Thursday, September 30, 2010

October, 2010, Poetry Challenge

In 1999, George Ella Lyon published a book entitled,Where I'm From (Writers' & Young Writers' Series #2) (Writers & Young Writers Series, #2). On her Website (see, Lyon says she wrote her poem which begins, “I am from clothespins,” after being inspired by Stories I Ain't Told Nobody Yet: Selections from the People Pieces by Jo Carson. The “prompt” has been picked up by numerous teachers and writing instructors, including those at the Neighborhood Writing Alliance (NWA) in Chicago, Illinois.

According to Carrie Spitler, publisher of the NWA’s literary journal, Journal of Ordinary Thought, the NWA invested six months on the theme of “where I am from.” As a result, they selected “Whistle Talk: JOT Writes on Where I’m From” as the theme of the Winter 2010 issue of JOT. The sample poems for the October Poetry Challenge come from that issue. As Ronne Hartfield wrote in the introduction to the issue, “the simple-seeming question ‘Where are you from?’ is, of course, not so simple after all.” I found it difficult to select only two poems from the issue to share, because so many of them were powerful.

I’m From Arkansas

I am from the land of hot sun, using lard and Vaseline to grease my ashy arms, legs, and feet.

I am from a shotgun house covered with a tin roof, newspapered walls, linoleum flooring, sheltering me from the rain and cold.

I am from hot fields of cotton, with rows of thorny white bulbs neatly planted for picking.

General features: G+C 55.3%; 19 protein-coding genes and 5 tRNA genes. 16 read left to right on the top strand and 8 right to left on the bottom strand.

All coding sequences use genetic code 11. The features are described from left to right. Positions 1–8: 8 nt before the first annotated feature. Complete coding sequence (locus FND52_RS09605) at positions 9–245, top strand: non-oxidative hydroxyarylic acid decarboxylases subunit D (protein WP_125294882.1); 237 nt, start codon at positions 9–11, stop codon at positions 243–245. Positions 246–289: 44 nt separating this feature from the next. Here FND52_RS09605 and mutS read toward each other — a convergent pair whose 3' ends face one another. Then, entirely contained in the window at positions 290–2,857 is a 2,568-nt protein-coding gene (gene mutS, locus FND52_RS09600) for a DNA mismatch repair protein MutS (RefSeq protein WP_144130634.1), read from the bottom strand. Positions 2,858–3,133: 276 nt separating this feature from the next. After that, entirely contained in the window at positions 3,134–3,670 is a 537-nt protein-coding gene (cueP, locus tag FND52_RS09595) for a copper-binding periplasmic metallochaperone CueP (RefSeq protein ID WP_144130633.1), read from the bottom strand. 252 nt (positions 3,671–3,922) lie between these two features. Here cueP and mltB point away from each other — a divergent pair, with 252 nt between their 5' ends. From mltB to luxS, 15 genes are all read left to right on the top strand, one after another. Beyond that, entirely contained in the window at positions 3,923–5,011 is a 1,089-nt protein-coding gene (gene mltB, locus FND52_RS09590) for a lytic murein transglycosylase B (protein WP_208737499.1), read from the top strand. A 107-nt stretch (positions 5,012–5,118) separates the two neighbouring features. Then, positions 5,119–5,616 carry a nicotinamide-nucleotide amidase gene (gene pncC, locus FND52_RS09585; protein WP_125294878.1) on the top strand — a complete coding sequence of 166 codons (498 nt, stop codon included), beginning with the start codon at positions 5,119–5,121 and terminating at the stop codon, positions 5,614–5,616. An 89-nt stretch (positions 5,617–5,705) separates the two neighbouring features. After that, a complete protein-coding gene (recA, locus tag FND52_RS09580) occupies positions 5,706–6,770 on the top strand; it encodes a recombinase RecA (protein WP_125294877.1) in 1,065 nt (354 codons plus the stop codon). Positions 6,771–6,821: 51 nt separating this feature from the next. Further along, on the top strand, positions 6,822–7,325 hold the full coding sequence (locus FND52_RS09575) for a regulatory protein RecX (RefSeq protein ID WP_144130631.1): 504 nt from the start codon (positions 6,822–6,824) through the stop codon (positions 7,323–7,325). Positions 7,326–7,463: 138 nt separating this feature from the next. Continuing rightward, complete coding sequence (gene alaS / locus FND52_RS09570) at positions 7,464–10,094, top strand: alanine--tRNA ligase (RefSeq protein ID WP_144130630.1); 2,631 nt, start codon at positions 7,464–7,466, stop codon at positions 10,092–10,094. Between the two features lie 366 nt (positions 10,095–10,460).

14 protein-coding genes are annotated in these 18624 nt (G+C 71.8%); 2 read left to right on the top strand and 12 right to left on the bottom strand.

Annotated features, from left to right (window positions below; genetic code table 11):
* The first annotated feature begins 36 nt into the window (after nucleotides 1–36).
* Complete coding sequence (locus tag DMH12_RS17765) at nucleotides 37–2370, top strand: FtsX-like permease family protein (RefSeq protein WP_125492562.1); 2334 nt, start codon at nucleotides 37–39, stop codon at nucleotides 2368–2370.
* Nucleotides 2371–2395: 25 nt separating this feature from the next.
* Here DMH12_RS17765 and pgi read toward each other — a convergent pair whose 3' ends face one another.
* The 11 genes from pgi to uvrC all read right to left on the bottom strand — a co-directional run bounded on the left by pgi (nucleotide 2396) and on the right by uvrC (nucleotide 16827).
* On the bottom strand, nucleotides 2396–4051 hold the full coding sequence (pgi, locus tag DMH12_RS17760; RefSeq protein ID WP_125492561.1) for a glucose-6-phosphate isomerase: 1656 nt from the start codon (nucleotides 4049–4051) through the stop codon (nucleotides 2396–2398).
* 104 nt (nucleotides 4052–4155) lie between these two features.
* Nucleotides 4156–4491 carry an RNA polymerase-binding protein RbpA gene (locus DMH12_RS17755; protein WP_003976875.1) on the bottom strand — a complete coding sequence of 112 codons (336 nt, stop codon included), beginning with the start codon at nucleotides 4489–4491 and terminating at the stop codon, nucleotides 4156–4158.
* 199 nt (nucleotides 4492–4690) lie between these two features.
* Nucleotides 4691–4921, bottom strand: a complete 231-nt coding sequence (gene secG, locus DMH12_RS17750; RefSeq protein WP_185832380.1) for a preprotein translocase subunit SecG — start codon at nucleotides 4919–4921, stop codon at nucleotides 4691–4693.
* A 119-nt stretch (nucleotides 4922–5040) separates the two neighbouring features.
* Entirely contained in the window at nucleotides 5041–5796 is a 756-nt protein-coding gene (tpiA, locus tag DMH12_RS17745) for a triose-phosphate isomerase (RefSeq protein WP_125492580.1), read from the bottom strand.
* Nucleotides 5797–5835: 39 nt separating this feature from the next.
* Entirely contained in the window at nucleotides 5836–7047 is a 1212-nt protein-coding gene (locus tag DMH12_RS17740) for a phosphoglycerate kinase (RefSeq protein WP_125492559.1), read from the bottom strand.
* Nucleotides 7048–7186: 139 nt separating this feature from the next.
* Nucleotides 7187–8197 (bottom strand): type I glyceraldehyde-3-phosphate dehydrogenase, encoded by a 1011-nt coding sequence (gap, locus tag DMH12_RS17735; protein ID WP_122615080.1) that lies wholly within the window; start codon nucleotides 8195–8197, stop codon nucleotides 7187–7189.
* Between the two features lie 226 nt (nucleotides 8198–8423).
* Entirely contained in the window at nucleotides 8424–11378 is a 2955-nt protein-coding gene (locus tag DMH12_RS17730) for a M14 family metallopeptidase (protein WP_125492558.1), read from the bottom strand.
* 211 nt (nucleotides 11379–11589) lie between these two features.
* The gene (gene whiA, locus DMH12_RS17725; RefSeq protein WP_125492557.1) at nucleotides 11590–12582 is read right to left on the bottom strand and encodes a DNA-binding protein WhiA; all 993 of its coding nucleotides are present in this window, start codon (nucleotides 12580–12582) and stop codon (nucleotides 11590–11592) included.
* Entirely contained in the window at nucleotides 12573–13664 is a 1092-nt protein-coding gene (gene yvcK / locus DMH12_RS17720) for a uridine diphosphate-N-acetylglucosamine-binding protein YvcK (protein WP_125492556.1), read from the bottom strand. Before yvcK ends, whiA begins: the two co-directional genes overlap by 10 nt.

I am from the banks of the mighty Mississippi River watching fisherman who provided the “catch of the day” for the hungry.

I am from the “Blue Hole,” where sinners dressed in white were baptized in the name of the Lord.

I am from the ones who loved me and called me their “Sugar Baby” and taught me to say “TaTa.”

I am from the Baptist church, where Sunday preaching, Gospel singing, and shouting saved you from the Devil.

I am from Helana, Arkansas, where fried chicken, neck bones, collard greens, chitterlins, sweet potatoes, cha cha, corn bread, and biscuits were a must for breakfast, supper, or dinner.

I am from Sammie, who found and cultivated plants that produced herbal medicine to heal the sick.

I am from Fred and Ora, who watched me grow and play games such as “Ring Around the Roses,” and “Aunt Dinah Is Dead, and “Hide and Seek.”

I am from ancestors who took pictures dressed in their finest clothes, looking into the camera without a smile, silenced to the world of their “deferred dreams.”

I am that girl from the uplifting light of above goodness…where Alpha and Omega reside…No beginning, no end…

I Am.

~ Charlene K. Smith

Journal of Ordinary Thought (Winter 2010), page 45. © 2010.

I Am Their Story

I am from the descendants of slaves
That lineage that survived the horrific passage across the Atlantic
To the shores of these Americas. . .
I am the griot that will tell the tales
Of the 1,000 lashes that sliced their skins
Burned their flesh
As they labored from sunrise to sunset
I am from blood spilled upon urban streets as they walked peacefully
For justice
In unjust times
I am the daughter of a dying breed of men
That cherished and celebrated their women
With honor and respect
Protected her from the chaos of the world
Nourished her spirit
And relinquished in the sacredness of her temple
I am Daddy’s girl
And I wear that crown with honor
For my father breathed and embodied the definition of being
a Black man
And the foundation he built
The standards that he provided
Others have failed to measure up to
He exhibited a quiet strength
That I will forever admire
Though his physical presence is not here
His external essence
Continues to flow through me
He exhibited a quiet strength
That did not waver
During battles with my mother
She taught me the power of words
For she can lace words together that could penetrate the strongest
Armor of man
He stood during her season of verbal warfare
And silent
And silent